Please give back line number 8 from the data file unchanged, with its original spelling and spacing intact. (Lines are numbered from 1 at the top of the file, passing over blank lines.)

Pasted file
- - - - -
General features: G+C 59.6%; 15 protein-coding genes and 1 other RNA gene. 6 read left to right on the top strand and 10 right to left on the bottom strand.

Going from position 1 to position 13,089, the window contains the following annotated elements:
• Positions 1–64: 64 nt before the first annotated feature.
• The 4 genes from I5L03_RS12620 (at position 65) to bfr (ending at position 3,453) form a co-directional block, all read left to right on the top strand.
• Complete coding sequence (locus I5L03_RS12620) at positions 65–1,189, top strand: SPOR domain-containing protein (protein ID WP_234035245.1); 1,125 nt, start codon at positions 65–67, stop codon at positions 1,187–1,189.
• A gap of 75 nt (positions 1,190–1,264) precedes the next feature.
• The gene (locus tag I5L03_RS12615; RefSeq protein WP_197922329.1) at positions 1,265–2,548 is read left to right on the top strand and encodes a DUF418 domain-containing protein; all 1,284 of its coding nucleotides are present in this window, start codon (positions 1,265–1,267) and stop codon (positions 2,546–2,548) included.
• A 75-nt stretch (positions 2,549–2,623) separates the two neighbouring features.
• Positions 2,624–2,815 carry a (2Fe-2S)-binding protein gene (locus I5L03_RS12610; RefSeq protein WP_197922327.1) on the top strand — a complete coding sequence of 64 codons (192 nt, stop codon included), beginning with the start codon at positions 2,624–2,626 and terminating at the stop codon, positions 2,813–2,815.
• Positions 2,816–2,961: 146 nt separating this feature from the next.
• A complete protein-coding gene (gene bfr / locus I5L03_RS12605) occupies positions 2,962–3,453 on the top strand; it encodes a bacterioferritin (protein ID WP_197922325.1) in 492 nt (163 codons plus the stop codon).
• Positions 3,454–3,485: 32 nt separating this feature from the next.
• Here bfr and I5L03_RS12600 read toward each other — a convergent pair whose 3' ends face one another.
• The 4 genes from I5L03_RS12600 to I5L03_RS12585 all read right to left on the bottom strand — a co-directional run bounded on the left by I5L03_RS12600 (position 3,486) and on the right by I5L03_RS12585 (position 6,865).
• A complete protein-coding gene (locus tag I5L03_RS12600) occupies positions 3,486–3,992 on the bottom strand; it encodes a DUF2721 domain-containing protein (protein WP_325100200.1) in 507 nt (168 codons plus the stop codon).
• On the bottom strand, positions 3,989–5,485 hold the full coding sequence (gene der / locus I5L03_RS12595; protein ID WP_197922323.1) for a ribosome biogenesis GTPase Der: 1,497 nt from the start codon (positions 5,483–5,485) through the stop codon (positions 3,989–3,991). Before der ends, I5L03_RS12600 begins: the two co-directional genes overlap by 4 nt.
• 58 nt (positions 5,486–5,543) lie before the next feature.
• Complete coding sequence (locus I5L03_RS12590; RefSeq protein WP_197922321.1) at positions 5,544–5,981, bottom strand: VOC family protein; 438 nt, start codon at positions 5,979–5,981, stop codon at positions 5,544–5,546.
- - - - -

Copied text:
• A 75-nt stretch (positions 2,549–2,623) separates the two neighbouring features.